The vast majority of wills in California are presented to the probate court and their instructions are carried out without any problems. However, on rare occasions the validity of a will may be contested. Most successful challenges to a will are based on either the assertion that the person who made the will was not competent to do so, or that the testator was under the undue influence of someone else so that the will does not reflect the individual's true wishes.
Proving a will is not valid does not always end with the entire will being thrown out. A court has the discretion to invalidate the will in part and leave other parts of it enforceable, or to substitute provisions in a will.
If the challenge is to the competency of the testator, the executor has the burden of proving that the maker of the will was fully competent at the time the will was signed. On the other hand, if the will is challenged on the grounds that the maker was under the undue influence of another, the persons making the challenge have the burden of producing evidence that supports that claim.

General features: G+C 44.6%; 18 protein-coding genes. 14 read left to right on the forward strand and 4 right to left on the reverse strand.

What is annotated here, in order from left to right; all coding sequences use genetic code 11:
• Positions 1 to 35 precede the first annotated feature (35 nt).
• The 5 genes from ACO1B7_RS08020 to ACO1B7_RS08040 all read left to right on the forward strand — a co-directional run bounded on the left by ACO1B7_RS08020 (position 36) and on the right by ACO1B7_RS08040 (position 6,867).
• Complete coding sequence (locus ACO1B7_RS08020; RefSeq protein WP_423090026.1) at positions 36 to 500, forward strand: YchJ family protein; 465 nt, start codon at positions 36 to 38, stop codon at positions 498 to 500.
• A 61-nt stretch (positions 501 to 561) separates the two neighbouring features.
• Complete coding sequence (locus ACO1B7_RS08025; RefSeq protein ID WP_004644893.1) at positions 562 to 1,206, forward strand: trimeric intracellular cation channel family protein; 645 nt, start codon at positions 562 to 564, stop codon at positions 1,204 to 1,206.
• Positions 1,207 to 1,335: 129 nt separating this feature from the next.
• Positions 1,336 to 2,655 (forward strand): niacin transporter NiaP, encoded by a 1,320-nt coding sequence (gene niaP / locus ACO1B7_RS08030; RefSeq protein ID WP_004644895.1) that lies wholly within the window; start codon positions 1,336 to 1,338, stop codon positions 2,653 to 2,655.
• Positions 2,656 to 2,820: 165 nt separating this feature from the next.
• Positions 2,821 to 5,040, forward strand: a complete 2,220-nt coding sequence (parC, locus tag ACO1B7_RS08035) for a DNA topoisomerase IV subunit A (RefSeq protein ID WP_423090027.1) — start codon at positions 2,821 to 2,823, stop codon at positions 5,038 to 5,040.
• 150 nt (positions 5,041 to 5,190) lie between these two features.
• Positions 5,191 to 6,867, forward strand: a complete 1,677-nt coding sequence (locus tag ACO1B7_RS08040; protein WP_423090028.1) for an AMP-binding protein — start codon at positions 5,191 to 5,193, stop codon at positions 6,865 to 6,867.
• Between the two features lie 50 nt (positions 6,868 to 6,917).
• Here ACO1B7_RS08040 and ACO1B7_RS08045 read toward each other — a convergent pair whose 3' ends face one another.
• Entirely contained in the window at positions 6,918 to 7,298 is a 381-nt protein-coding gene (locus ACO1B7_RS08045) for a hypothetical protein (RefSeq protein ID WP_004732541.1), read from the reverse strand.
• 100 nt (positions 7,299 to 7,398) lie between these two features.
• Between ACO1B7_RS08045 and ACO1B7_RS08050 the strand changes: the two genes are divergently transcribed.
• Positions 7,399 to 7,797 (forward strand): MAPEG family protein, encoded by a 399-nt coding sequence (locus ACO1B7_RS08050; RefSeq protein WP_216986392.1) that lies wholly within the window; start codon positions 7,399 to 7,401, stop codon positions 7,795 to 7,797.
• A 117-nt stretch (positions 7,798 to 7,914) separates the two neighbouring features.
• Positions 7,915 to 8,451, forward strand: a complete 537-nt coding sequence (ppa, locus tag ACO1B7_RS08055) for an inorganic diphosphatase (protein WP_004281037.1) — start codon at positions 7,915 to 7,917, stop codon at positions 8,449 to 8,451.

The distribution of an estate according to the wishes of the individual is accomplished by writing a will, and the advice and assistance of an estate planning attorney is important when doing so. Since an objection to the will does not happen until after the individual's death, great care must taken in the writing and execution of the will and compliance with the required formalities. However, if a challenge is made to the will during probate, the executor will benefit from immediate legal assistance.
Source: California Law, "Probate Code Section 8250-8254," Nov. 1, 2014